Thursday, May 6, 2010

Casio Exilim EX-G1 Is Tough, but Its Images May Look Rough

Casio Exilim EX-G1 ruggedized point-and-shoot cameraSnowboarders, snorkelers, and rock climbers, listen up: The ruggedized Casio Exilim EX-G1 point-and-shoot digital camera is a worthy companion for your next outdoor adventure. That's assuming, of course, you don't snowboard in weather colder than 14 degrees Fahrenheit, you don't snorkel in water over 10 feet deep, you don't climb rocks higher than 7 feet, and you can live with middling image quality while you're on the move.
The key phrase here is "while you're on the move." The 12.1-megapixel Exilim EX-G1 performed extremely well in our lab-based imaging tests, producing very sharp images with good color accuracy and a lack of distortion. In PCWorld Labs' subjective testing, our jury of evaluators rated the EX-G1's image quality as Very Good.
But you'll rarely have a tripod with you on a mountain hike or snowboard trip, and that will have a negative impact on this camera's image quality in the wild. In my hands-on, real-world tests, its still images were, at best, decent. The EX-G1 offers ISO equivalency settings up to ISO 3200, but my images above ISO 400 started showing a lot of noise when zoomed in at 100 percent. Images looked sharp enough when viewed at smaller sizes, but noise, artifacts, and color issues were evident at ISO equivalencies above 800 and at larger sizes. Though the camera offers a Macro mode (in the REC menu under the Auto mode), the EX-G1 had trouble focusing on objects as close as 4 inches away from the lens.

The EX-G1 also has no real image stabilization other than a digital "Anti-Shake" option, which is off by default and disabled automatically when you use a flash. You have to dive into the camera's "REC" menu to turn it on, and it does little to combat shaky hands or darting subjects. Instead, it increases ISO sensitivity--leaving you with, well, a number of artifacts and a somewhat shaky picture.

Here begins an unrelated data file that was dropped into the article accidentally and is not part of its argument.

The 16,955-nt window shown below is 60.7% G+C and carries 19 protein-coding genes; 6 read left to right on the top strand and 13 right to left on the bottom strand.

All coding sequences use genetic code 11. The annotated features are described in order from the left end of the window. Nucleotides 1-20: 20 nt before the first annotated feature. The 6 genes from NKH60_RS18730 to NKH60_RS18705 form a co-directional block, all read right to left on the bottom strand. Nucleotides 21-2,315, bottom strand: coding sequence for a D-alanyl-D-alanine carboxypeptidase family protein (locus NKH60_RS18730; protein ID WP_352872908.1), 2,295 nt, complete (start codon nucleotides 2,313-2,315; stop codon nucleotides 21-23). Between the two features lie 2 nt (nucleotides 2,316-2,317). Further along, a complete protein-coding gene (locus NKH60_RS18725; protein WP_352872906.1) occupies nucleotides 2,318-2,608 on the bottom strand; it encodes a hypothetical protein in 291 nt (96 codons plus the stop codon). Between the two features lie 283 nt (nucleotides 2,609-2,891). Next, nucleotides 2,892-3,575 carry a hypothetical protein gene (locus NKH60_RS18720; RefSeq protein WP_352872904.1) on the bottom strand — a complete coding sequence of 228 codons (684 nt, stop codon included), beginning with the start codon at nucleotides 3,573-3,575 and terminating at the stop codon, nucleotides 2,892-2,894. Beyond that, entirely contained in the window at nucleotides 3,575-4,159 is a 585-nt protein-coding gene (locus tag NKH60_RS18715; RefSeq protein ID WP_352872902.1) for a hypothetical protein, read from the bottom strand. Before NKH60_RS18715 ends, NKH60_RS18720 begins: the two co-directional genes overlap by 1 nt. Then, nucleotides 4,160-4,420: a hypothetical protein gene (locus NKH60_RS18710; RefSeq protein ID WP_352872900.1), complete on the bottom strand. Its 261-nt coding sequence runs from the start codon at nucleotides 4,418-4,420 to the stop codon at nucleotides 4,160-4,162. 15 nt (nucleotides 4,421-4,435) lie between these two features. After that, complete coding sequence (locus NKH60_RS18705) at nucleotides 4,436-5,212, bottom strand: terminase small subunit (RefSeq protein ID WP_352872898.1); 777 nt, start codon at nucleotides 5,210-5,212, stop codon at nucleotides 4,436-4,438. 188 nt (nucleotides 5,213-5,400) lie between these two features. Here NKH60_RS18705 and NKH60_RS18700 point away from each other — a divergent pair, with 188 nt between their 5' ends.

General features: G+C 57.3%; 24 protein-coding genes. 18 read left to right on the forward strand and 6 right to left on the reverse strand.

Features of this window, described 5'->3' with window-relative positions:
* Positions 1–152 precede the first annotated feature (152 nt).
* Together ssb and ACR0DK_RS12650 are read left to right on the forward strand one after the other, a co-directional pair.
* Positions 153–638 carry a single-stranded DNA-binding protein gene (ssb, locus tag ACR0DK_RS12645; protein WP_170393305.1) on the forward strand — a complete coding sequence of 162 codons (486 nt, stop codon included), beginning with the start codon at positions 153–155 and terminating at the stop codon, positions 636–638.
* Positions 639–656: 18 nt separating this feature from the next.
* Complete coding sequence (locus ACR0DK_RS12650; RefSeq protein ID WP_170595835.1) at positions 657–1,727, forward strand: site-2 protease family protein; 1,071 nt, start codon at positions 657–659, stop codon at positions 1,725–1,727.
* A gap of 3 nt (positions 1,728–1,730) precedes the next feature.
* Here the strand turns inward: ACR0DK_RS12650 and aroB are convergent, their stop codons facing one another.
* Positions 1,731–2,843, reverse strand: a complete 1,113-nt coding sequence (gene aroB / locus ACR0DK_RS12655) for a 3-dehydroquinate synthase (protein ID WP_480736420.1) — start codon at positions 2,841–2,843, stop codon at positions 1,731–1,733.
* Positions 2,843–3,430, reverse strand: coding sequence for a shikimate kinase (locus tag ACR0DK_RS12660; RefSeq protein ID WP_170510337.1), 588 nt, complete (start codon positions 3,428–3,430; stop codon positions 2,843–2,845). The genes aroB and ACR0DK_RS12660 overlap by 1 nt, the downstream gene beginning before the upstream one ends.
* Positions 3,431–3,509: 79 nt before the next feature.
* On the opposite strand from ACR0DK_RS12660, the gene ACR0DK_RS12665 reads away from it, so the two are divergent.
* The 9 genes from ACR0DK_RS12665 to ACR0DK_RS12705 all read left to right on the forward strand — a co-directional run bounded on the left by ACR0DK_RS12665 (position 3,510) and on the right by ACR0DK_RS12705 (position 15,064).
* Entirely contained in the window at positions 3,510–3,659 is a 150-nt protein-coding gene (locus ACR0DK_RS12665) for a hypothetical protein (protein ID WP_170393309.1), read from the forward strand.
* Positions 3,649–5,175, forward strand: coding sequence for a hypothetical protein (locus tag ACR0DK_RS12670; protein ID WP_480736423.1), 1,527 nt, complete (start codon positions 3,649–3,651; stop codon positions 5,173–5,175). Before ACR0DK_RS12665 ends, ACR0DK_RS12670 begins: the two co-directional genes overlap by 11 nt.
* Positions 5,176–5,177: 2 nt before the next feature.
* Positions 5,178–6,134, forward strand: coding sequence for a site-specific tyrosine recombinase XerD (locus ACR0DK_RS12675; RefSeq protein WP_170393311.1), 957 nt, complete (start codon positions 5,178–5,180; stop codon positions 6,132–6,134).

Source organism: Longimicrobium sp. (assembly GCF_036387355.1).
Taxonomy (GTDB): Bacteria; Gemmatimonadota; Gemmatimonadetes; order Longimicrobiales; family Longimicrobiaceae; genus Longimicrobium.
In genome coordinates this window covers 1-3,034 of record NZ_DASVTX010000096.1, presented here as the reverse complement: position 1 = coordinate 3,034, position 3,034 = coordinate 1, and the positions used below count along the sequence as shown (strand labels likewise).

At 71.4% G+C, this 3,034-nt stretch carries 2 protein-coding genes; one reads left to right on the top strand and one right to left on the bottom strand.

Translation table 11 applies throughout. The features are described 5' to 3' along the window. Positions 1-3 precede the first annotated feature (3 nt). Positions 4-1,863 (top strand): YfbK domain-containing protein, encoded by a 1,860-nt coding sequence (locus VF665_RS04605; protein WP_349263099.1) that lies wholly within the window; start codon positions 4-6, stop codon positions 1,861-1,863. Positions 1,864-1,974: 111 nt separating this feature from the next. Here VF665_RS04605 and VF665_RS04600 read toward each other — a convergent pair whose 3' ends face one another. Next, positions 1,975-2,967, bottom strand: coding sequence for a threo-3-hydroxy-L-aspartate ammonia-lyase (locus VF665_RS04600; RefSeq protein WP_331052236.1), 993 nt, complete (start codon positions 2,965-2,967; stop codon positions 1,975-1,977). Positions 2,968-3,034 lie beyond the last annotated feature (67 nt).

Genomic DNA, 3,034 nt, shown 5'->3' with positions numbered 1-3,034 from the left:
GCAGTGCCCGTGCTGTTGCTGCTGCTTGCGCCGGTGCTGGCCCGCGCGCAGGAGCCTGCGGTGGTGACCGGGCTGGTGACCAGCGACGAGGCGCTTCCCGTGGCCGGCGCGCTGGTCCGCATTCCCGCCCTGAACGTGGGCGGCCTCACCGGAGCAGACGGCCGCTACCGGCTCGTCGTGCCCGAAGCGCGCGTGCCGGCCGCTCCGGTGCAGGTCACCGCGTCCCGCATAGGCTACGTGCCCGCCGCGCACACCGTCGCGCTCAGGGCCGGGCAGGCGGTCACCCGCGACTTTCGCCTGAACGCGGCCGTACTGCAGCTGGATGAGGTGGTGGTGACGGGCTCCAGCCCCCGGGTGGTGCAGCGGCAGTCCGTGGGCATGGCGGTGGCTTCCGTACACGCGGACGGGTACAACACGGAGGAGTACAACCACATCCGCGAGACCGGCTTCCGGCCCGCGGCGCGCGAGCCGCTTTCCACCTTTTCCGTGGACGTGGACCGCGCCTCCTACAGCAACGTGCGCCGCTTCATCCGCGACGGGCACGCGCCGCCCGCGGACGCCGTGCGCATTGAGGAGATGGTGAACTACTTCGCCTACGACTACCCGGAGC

The Exilim EX-G1 features a 3X-optical-zoom lens (38mm to 114mm), a 2.5-inch LCD screen, and a variety of preset "Best Shot" modes. It's delightfully tiny at just 5.4 ounces and 0.78 inches thick--Casio says it's the slimmest shockproof camera on the market (the upcoming Sony Cyber-shot DSC-TX5, which measures less than 0.75 inches thick, might have something to say about that soon). The EX-G1 takes MicroSD and MicroSDHC cards, and it's available in black or red for $300 (as of 5/5/2010).

It is indeed rugged. The camera is shockproof to falls as far as 7 feet, waterproof down to 10 feet (and it does sink, so use that wrist strap), freezeproof down to 14 degrees Fahrenheit (though using the camera at this temperature significantly decreases your battery life), and dustproof. I tested everything except the dust, and the EX-G1 powered through like a champion--though the LCD screen did suffer a scratch or two.

from www.pcworld.com

5 comments:

tom said...

this a good cameras in 2010. I am very like with it. Where can i buy it ?

okyce said...

i am like it

TECHNO said...

you can buy in the www.pcworld.com

TECHNO said...

thank's for okyce

oli said...

why only 12.1 mp